When you’re writing defensive T-SQL, you have to write a lot of code. Or, rather, you have to write a lot of code to write the same code over and over again. That’s what we’re going to talk about today. By this, we mean that the code you have to write is the same code over and over again. We’ll talk you through some of the tips that will help you to write defensive T-SQL. These tips might seem a little obvious, but when you’re trying to do it by yourself, it can be easy to forget. Read on to see if these help!
Define the business purpose
First and foremost, you have to define the business purpose of your script. If you’re writing a script to find all the tables with more than 10,000 tables, then that’s not defensive. The business purpose could be to find tables with more than 10,000 tables, but that’s not the only reason for doing it.
Defining the business purpose will mean writing your script with a reason in mind. That’s why we call it defensive. There’s nothing wrong with finding tables with more than 10,000 tables, but when you’re finding more than you need to, you’re just wasting resources.
So, if the business purpose of your script is to find tables with more than 10,000 tables, then you know exactly why you’re doing it.
Every query should have a reason
Your queries don’t all have to have a reason, but, as we’ve said, they all should have a reason. A query can be used for a variety of purposes, but the most common are: Finding records that match a certain condition, finding records that don’t match a certain condition, finding records that are associated with another record, and finding records that won’t be shown to a user.
You have to understand what you’re doing what you’re doing with each query you write. You have to understand why you’re doing what you’re doing. It can be easy to forget all this when you’re writing the code. So just think about your queries. You can write your queries down and work through what they’re doing. This will help you remember why you’re doing what you’re doing.
Set up your defensive analysis first
What do we mean by this? Well, there are a few different methods and tools that can help you find and fix issues in your code. While you should absolutely use all of these, you should start with the ones that help you to understand your code before you start writing it.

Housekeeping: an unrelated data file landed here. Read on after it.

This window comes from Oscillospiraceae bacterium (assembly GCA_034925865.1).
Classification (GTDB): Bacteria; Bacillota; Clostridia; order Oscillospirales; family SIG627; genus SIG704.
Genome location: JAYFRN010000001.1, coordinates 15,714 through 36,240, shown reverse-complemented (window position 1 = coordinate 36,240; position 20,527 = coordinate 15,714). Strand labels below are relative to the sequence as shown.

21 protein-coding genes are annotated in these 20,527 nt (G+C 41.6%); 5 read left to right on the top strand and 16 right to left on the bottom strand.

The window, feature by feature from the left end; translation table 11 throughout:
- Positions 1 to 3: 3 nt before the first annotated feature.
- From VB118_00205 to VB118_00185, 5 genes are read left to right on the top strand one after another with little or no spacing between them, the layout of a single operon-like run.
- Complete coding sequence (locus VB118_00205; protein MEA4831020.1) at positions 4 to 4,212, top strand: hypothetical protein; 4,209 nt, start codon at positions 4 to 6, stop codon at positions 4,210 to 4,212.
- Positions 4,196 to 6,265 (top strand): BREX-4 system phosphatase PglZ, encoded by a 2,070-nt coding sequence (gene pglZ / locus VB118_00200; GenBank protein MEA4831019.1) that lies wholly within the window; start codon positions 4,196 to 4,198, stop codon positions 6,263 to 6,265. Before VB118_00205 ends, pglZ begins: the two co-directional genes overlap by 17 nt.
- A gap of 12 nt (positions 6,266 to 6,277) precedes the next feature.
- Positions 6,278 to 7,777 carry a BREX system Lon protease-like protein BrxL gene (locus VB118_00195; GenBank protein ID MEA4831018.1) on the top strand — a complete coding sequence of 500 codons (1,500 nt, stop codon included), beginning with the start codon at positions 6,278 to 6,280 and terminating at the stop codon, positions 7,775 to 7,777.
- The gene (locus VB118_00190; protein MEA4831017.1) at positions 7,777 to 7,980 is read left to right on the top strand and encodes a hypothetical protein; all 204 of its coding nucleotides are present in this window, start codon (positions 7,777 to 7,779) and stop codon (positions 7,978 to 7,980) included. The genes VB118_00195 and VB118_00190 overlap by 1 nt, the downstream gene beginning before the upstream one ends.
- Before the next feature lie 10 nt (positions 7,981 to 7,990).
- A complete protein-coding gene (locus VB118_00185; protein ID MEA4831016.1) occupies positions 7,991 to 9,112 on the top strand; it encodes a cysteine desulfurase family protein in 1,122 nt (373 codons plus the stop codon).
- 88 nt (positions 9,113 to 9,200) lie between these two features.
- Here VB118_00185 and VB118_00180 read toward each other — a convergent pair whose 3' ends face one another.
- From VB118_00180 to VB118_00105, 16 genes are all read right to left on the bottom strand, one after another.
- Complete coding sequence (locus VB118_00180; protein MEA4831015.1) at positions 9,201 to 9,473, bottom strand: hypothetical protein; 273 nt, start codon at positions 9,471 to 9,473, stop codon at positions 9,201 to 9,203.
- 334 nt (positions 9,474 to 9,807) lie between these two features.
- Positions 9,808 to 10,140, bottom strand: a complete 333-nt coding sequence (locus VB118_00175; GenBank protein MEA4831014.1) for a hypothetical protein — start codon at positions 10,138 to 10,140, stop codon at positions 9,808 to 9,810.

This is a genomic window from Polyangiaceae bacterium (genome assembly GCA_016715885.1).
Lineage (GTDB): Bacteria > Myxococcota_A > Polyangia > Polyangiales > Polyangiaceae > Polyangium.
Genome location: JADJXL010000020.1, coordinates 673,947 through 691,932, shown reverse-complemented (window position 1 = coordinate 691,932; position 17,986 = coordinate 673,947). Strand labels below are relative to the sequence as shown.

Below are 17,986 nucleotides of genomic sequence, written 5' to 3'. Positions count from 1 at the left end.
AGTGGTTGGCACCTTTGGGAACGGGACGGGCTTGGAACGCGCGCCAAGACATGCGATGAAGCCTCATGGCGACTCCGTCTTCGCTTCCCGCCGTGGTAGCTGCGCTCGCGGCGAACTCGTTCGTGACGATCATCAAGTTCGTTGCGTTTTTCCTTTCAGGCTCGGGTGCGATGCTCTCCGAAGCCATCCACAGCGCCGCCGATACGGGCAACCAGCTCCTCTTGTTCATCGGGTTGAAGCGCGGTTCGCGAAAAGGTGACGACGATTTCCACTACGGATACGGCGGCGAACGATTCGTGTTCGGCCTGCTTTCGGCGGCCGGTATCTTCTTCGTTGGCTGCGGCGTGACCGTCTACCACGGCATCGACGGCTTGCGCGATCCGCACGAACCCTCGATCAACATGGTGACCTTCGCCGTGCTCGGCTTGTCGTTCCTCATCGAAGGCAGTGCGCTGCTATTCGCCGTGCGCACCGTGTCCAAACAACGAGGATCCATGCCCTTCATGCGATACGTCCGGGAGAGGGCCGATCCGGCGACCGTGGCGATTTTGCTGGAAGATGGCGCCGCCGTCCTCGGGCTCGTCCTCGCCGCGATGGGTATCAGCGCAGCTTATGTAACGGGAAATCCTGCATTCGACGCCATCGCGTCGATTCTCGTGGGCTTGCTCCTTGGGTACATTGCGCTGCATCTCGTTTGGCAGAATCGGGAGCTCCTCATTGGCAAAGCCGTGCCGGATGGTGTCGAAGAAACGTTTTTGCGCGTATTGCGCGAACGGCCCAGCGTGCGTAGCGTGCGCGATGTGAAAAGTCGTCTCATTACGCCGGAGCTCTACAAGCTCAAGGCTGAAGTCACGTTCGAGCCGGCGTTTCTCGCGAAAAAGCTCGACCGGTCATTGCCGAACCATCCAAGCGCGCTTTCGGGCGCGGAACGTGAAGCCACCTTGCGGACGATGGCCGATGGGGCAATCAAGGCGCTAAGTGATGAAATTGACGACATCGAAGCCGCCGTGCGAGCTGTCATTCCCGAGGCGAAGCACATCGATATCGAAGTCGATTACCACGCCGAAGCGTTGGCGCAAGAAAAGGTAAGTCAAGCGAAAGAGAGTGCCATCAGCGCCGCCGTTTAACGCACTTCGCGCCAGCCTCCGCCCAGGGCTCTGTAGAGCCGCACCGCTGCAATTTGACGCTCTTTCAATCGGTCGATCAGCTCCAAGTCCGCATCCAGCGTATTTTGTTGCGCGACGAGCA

First, you should always log your queries and the products that are being used. The context for the queries is important as well as the products being used. You should log queries along with the context, too. What information was being shown at the time the query was used? This context will help you understand what you’re doing, and logging it will help you understand what happened.
Next, you should use your application’s monitoring tools to find issues in the code. This can be done with tools like Azure Application Monitoring or with a T-SQL program like SQL Sentry.
You should then check your logs to see if the issues you found in the monitoring tools are there in the logs. You should have a monitoring strategy that runs through every aspect of your code.
Avoid NULL values and common mistakes
These are pretty self-explanatory. Avoid using NULL values, and make sure that you use the right type of data when you’re saving data. This will help to avoid issues in the future. When you’re writing the code, make sure that you know what you’re doing. Know what you’re doing when you’re using variables, strings, numbers, and other objects.
Record your analysis
This is a simple one, but it’s an important one. Make sure that you record your testing and your analysis. This will help you to remember what you found, and, if things go wrong, you’ll know what to look for to fix them.
Make sure you’re only targeting what you want to target
This is a tip that will help you with every script you write. When you’re creating your scripts, make sure that you’re only targeting the data and features that you actually want to use.
For example, when you’re creating a script that runs through all the objects in a database table, make sure you’re only targeting the objects that you actually want to target. You should only be targeting information that is actually relevant to your application. For example, if you’re creating a script that runs through all the objects in a customer table, you shouldn’t be targeting the customer’s address, the customer’s current balance, or the customer’s first name. These will just increase the script’s duration and CPU usage.
Never assume the WHERE clause conditions will be evaluated in the order you list them. Your code can still work if this assumption is made, but it’s not a safe query.
- Use CASE expressions instead of relying on WHERE clause conditions being evaluated in a specific order
- Make sure variable assignments are unconditional, and use SET rather than SELECT to avoid infinite loops.
- Don’t rely on data being returned in some default order. If order is required, use ORDER BY.
- Using NOT EXISTS leads to more resilient queries than NOT IN.
Writing defensive T-SQL is a lot of work, especially when you need to write the same code over and over again. These tips will help you to write defensive T-SQL, but you’ll have to work hard to make best use of them!